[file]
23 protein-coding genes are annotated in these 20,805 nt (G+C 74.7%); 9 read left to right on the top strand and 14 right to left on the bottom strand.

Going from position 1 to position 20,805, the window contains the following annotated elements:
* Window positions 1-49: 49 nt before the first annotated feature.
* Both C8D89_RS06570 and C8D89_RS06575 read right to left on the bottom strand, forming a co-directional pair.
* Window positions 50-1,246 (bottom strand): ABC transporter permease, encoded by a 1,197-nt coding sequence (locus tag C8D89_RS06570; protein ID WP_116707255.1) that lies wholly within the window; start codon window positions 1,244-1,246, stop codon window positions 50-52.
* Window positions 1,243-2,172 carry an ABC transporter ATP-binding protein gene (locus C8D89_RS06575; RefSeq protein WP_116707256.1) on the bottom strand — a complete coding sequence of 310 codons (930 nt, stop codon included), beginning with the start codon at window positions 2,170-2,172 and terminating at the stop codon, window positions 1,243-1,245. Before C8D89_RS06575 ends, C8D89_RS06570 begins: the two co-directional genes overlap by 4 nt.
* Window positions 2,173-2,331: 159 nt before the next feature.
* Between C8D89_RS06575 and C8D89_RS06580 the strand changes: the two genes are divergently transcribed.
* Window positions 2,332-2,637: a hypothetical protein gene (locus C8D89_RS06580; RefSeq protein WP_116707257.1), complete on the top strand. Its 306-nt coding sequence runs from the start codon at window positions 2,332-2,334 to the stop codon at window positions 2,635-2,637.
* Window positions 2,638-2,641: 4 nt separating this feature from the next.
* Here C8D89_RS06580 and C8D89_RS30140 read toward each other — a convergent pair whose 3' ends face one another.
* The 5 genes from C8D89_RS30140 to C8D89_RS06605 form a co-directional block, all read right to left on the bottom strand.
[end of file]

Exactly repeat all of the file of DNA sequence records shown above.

23 protein-coding genes are annotated in these 20,805 nt (G+C 74.7%); 9 read left to right on the top strand and 14 right to left on the bottom strand.

Going from position 1 to position 20,805, the window contains the following annotated elements:
* Window positions 1-49: 49 nt before the first annotated feature.
* Both C8D89_RS06570 and C8D89_RS06575 read right to left on the bottom strand, forming a co-directional pair.
* Window positions 50-1,246 (bottom strand): ABC transporter permease, encoded by a 1,197-nt coding sequence (locus tag C8D89_RS06570; protein ID WP_116707255.1) that lies wholly within the window; start codon window positions 1,244-1,246, stop codon window positions 50-52.
* Window positions 1,243-2,172 carry an ABC transporter ATP-binding protein gene (locus C8D89_RS06575; RefSeq protein WP_116707256.1) on the bottom strand — a complete coding sequence of 310 codons (930 nt, stop codon included), beginning with the start codon at window positions 2,170-2,172 and terminating at the stop codon, window positions 1,243-1,245. Before C8D89_RS06575 ends, C8D89_RS06570 begins: the two co-directional genes overlap by 4 nt.
* Window positions 2,173-2,331: 159 nt before the next feature.
* Between C8D89_RS06575 and C8D89_RS06580 the strand changes: the two genes are divergently transcribed.
* Window positions 2,332-2,637: a hypothetical protein gene (locus C8D89_RS06580; RefSeq protein WP_116707257.1), complete on the top strand. Its 306-nt coding sequence runs from the start codon at window positions 2,332-2,334 to the stop codon at window positions 2,635-2,637.
* Window positions 2,638-2,641: 4 nt separating this feature from the next.
* Here C8D89_RS06580 and C8D89_RS30140 read toward each other — a convergent pair whose 3' ends face one another.
* The 5 genes from C8D89_RS30140 to C8D89_RS06605 form a co-directional block, all read right to left on the bottom strand.